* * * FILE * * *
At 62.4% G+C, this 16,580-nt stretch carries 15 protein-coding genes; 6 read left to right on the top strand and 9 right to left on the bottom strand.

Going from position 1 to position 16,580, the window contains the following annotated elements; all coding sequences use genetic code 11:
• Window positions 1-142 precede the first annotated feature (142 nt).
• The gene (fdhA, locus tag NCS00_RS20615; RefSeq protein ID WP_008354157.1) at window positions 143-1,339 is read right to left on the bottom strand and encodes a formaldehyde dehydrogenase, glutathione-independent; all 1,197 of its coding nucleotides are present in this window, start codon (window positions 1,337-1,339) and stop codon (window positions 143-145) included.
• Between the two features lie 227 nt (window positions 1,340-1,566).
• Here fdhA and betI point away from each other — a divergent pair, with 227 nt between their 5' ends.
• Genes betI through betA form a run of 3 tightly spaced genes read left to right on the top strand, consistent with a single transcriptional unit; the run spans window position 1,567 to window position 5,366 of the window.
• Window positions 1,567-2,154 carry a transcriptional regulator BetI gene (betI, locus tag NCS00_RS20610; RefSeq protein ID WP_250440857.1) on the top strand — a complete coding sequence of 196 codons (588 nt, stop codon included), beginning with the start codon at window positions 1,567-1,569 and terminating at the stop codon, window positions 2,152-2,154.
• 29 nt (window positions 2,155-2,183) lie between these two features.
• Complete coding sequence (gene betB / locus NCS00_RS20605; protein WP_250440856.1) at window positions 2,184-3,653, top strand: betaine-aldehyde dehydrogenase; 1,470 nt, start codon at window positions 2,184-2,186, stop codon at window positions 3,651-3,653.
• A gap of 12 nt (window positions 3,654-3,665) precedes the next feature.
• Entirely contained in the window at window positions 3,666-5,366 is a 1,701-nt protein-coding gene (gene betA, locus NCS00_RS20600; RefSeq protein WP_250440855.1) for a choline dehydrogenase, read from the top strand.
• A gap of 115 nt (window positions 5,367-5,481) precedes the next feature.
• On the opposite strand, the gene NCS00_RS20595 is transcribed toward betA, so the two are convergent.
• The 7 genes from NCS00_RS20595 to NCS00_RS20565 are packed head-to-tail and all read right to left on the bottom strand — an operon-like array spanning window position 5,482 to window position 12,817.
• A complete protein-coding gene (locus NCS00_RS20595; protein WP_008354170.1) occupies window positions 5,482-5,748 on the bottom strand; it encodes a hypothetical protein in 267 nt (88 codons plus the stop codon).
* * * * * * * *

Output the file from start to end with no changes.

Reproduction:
At 62.4% G+C, this 16,580-nt stretch carries 15 protein-coding genes; 6 read left to right on the top strand and 9 right to left on the bottom strand.

Going from position 1 to position 16,580, the window contains the following annotated elements; all coding sequences use genetic code 11:
• Window positions 1-142 precede the first annotated feature (142 nt).
• The gene (fdhA, locus tag NCS00_RS20615; RefSeq protein ID WP_008354157.1) at window positions 143-1,339 is read right to left on the bottom strand and encodes a formaldehyde dehydrogenase, glutathione-independent; all 1,197 of its coding nucleotides are present in this window, start codon (window positions 1,337-1,339) and stop codon (window positions 143-145) included.
• Between the two features lie 227 nt (window positions 1,340-1,566).
• Here fdhA and betI point away from each other — a divergent pair, with 227 nt between their 5' ends.
• Genes betI through betA form a run of 3 tightly spaced genes read left to right on the top strand, consistent with a single transcriptional unit; the run spans window position 1,567 to window position 5,366 of the window.
• Window positions 1,567-2,154 carry a transcriptional regulator BetI gene (betI, locus tag NCS00_RS20610; RefSeq protein ID WP_250440857.1) on the top strand — a complete coding sequence of 196 codons (588 nt, stop codon included), beginning with the start codon at window positions 1,567-1,569 and terminating at the stop codon, window positions 2,152-2,154.
• 29 nt (window positions 2,155-2,183) lie between these two features.
• Complete coding sequence (gene betB / locus NCS00_RS20605; protein WP_250440856.1) at window positions 2,184-3,653, top strand: betaine-aldehyde dehydrogenase; 1,470 nt, start codon at window positions 2,184-2,186, stop codon at window positions 3,651-3,653.
• A gap of 12 nt (window positions 3,654-3,665) precedes the next feature.
• Entirely contained in the window at window positions 3,666-5,366 is a 1,701-nt protein-coding gene (gene betA, locus NCS00_RS20600; RefSeq protein WP_250440855.1) for a choline dehydrogenase, read from the top strand.
• A gap of 115 nt (window positions 5,367-5,481) precedes the next feature.
• On the opposite strand, the gene NCS00_RS20595 is transcribed toward betA, so the two are convergent.
• The 7 genes from NCS00_RS20595 to NCS00_RS20565 are packed head-to-tail and all read right to left on the bottom strand — an operon-like array spanning window position 5,482 to window position 12,817.
• A complete protein-coding gene (locus NCS00_RS20595; protein WP_008354170.1) occupies window positions 5,482-5,748 on the bottom strand; it encodes a hypothetical protein in 267 nt (88 codons plus the stop codon).